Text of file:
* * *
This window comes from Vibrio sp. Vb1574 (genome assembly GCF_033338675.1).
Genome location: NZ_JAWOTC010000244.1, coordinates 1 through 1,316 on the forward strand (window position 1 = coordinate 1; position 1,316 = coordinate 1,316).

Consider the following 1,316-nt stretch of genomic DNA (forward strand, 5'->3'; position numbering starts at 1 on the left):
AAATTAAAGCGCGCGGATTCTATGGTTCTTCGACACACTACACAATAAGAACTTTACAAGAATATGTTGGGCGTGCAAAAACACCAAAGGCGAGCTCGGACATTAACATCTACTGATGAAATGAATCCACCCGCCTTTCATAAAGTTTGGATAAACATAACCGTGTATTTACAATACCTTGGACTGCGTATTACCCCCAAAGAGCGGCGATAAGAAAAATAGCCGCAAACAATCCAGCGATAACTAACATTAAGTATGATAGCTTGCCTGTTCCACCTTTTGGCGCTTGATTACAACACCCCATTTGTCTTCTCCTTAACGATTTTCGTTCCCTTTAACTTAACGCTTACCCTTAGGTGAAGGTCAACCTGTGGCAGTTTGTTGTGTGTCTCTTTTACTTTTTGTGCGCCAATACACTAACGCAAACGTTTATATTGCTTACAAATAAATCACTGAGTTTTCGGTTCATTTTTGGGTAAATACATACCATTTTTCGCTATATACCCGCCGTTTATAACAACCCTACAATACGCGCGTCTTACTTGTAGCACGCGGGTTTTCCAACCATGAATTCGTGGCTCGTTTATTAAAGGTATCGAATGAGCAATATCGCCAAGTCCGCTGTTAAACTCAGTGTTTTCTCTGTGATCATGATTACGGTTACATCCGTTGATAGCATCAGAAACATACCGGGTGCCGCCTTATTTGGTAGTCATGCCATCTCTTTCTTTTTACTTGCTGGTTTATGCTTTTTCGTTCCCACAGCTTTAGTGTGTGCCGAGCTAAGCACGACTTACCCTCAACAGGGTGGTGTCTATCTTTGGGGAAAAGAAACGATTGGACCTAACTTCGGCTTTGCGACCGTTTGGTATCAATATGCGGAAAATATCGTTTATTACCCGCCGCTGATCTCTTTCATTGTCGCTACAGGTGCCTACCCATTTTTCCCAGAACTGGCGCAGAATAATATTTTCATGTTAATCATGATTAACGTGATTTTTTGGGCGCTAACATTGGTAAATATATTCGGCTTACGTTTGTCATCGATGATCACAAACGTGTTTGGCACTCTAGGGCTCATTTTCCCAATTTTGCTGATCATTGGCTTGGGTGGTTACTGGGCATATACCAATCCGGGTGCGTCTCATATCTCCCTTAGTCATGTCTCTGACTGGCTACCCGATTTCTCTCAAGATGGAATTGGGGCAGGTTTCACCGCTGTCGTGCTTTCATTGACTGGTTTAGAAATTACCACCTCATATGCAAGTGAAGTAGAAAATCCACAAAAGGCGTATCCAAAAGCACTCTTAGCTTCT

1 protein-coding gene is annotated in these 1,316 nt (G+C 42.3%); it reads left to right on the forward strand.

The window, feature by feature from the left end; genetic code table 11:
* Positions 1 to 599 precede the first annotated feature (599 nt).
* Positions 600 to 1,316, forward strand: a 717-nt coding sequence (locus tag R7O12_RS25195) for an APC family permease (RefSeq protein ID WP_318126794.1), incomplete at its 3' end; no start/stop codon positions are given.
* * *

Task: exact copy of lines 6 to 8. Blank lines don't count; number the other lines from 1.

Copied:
The window, feature by feature from the left end; genetic code table 11:
* Positions 1 to 599 precede the first annotated feature (599 nt).
* Positions 600 to 1,316, forward strand: a 717-nt coding sequence (locus tag R7O12_RS25195) for an APC family permease (RefSeq protein ID WP_318126794.1), incomplete at its 3' end; no start/stop codon positions are given.